January 2007 Issue [Article]
Or, the synthetic wilderness of childhood
by Donovan Hohn,
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Correction: The agency’s name is National Oceanic and Atmospheric Administration.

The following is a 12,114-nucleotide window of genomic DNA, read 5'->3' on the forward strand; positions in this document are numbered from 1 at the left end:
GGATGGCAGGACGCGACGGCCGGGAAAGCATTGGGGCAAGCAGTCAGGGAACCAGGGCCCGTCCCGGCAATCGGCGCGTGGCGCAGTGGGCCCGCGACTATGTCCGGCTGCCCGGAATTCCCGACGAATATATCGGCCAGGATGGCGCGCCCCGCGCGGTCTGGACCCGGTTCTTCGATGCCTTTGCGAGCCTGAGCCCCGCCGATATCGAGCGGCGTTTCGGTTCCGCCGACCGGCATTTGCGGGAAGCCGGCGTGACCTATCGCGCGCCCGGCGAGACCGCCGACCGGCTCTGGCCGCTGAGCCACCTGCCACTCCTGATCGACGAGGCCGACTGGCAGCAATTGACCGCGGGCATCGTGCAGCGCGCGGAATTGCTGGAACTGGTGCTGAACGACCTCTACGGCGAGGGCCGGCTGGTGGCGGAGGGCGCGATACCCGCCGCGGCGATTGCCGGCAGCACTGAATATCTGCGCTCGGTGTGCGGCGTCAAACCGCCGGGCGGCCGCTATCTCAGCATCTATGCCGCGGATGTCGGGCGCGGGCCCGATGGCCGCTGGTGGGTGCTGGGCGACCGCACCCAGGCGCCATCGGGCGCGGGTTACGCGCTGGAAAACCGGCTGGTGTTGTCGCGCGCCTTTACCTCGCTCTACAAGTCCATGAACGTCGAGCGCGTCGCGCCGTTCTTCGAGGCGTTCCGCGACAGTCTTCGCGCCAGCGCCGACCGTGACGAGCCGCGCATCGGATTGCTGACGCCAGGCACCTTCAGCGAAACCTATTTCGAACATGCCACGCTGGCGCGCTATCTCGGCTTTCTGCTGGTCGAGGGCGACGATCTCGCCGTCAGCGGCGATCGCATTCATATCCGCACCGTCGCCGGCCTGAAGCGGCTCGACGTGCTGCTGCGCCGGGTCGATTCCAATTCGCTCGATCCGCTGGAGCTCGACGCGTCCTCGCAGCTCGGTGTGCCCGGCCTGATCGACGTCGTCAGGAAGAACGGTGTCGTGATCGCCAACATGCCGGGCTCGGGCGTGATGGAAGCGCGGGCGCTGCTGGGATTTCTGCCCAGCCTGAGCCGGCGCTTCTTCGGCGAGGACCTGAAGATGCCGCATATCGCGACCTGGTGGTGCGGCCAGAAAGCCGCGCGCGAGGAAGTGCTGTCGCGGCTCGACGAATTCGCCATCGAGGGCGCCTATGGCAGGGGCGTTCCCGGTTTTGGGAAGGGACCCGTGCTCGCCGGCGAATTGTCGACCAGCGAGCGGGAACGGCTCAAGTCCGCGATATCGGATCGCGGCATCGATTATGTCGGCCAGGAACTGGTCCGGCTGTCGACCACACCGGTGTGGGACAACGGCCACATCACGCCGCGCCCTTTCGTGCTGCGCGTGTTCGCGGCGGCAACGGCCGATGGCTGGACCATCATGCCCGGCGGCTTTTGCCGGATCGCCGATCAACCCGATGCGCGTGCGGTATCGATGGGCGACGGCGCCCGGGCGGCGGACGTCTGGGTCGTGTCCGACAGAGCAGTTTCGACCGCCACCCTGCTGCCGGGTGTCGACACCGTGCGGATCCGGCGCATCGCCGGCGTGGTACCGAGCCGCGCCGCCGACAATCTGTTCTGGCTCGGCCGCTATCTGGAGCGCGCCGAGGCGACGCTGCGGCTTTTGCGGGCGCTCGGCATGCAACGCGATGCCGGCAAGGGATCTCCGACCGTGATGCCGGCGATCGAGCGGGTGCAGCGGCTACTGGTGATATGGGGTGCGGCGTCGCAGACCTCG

Teddy bears and other stuffed animals, Peter Stearns explains in Anxious Parents: A History of Modern Childrearing in America, “were widely appealing at a time when parents were trying to facilitate new sleeping arrangements for babies and also to guard against unduly fervent emotional attachments to mothers. The decline in paid help for young children also opened the door to the use of toys as surrogate entertainment.” One commentator at the time speculated that toy animals helped children overcome primal fears of scary predators, turning lions and tigers and bears into snuggly sidekicks. Perhaps the most astute psychological profile of the child consumer appeared in Playthings, the trade journal of the American toy industry, which in 1913 was predicting that “the nervous temperament of the average American child and the rapidity with which it tires of things” would guarantee a never-ending bull market in toys.